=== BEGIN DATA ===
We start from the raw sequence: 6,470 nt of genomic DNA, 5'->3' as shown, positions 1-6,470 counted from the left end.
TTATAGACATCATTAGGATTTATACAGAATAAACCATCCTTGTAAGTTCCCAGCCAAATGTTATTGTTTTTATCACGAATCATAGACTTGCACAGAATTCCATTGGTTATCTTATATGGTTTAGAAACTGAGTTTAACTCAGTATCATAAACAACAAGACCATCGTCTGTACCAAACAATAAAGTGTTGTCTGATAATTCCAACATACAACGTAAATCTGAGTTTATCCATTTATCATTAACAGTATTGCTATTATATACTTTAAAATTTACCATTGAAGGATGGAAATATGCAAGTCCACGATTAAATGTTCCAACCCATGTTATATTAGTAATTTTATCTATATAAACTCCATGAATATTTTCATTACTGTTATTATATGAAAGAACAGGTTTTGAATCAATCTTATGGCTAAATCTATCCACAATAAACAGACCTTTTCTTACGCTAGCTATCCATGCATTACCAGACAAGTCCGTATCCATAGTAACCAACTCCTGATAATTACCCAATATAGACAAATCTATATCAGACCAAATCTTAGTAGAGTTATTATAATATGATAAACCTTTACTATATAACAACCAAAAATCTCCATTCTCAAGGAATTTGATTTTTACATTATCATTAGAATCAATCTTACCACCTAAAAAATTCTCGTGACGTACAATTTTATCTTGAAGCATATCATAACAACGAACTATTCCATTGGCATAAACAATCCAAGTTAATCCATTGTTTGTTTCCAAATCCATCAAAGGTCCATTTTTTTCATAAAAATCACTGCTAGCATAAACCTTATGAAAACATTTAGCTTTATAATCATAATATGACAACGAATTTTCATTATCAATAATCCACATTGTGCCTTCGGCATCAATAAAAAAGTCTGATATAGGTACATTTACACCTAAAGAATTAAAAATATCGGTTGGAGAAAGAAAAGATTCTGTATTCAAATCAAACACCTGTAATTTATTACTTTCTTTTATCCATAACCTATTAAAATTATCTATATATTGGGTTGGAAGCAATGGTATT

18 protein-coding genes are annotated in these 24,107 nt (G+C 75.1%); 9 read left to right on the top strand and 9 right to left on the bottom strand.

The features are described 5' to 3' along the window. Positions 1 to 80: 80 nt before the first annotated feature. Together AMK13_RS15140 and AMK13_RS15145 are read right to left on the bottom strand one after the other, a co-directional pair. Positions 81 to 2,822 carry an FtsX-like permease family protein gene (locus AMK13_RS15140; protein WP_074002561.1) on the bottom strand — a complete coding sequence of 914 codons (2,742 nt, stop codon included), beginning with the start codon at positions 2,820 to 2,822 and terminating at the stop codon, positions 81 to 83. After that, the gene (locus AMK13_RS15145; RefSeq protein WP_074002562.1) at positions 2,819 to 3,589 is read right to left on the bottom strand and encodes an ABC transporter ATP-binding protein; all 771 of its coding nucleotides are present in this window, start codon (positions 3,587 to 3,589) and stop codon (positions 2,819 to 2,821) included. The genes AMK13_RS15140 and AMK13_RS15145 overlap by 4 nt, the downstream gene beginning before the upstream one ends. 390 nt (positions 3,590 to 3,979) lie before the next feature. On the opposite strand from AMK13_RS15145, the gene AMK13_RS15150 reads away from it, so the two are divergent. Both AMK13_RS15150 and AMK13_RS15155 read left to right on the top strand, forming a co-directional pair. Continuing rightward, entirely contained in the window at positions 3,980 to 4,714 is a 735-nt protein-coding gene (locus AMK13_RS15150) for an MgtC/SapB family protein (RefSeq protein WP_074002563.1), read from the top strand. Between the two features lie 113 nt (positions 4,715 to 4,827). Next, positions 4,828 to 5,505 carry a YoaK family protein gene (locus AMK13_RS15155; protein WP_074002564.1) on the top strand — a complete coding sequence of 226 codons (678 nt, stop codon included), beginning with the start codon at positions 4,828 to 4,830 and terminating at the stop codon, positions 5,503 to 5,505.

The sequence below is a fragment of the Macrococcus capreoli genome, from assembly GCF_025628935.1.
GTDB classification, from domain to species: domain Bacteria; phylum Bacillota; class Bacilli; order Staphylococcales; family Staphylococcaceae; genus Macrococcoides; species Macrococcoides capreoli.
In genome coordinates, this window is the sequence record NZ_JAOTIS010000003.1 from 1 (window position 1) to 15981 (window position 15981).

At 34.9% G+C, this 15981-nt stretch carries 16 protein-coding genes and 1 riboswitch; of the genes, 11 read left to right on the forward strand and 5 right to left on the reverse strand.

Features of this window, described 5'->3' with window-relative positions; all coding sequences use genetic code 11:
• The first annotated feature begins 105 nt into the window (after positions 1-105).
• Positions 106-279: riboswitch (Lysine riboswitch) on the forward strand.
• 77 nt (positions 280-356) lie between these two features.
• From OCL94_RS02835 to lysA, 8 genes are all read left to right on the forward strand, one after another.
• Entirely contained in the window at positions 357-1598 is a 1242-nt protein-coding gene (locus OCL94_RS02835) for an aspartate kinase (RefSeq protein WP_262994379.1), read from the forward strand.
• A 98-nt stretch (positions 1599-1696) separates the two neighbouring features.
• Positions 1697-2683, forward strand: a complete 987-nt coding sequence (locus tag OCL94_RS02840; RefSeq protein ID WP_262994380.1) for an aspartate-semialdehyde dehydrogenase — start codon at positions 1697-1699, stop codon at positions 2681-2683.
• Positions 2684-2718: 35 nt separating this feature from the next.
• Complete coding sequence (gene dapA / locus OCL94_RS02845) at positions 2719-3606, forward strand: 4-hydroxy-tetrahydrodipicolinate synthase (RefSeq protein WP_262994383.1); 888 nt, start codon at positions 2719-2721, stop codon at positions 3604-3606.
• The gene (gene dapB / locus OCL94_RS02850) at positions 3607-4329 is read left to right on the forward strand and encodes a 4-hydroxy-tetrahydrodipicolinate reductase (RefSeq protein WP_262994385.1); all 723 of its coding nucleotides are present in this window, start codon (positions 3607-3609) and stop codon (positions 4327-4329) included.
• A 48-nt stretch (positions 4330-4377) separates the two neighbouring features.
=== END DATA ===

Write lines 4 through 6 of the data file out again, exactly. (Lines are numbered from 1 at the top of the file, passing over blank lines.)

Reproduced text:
The features are described 5' to 3' along the window. Positions 1 to 80: 80 nt before the first annotated feature. Together AMK13_RS15140 and AMK13_RS15145 are read right to left on the bottom strand one after the other, a co-directional pair. Positions 81 to 2,822 carry an FtsX-like permease family protein gene (locus AMK13_RS15140; protein WP_074002561.1) on the bottom strand — a complete coding sequence of 914 codons (2,742 nt, stop codon included), beginning with the start codon at positions 2,820 to 2,822 and terminating at the stop codon, positions 81 to 83. After that, the gene (locus AMK13_RS15145; RefSeq protein WP_074002562.1) at positions 2,819 to 3,589 is read right to left on the bottom strand and encodes an ABC transporter ATP-binding protein; all 771 of its coding nucleotides are present in this window, start codon (positions 3,587 to 3,589) and stop codon (positions 2,819 to 2,821) included. The genes AMK13_RS15140 and AMK13_RS15145 overlap by 4 nt, the downstream gene beginning before the upstream one ends. 390 nt (positions 3,590 to 3,979) lie before the next feature. On the opposite strand from AMK13_RS15145, the gene AMK13_RS15150 reads away from it, so the two are divergent. Both AMK13_RS15150 and AMK13_RS15155 read left to right on the top strand, forming a co-directional pair. Continuing rightward, entirely contained in the window at positions 3,980 to 4,714 is a 735-nt protein-coding gene (locus AMK13_RS15150) for an MgtC/SapB family protein (RefSeq protein WP_074002563.1), read from the top strand. Between the two features lie 113 nt (positions 4,715 to 4,827). Next, positions 4,828 to 5,505 carry a YoaK family protein gene (locus AMK13_RS15155; protein WP_074002564.1) on the top strand — a complete coding sequence of 226 codons (678 nt, stop codon included), beginning with the start codon at positions 4,828 to 4,830 and terminating at the stop codon, positions 5,503 to 5,505.

The sequence below is a fragment of the Macrococcus capreoli genome, from assembly GCF_025628935.1.
GTDB classification, from domain to species: domain Bacteria; phylum Bacillota; class Bacilli; order Staphylococcales; family Staphylococcaceae; genus Macrococcoides; species Macrococcoides capreoli.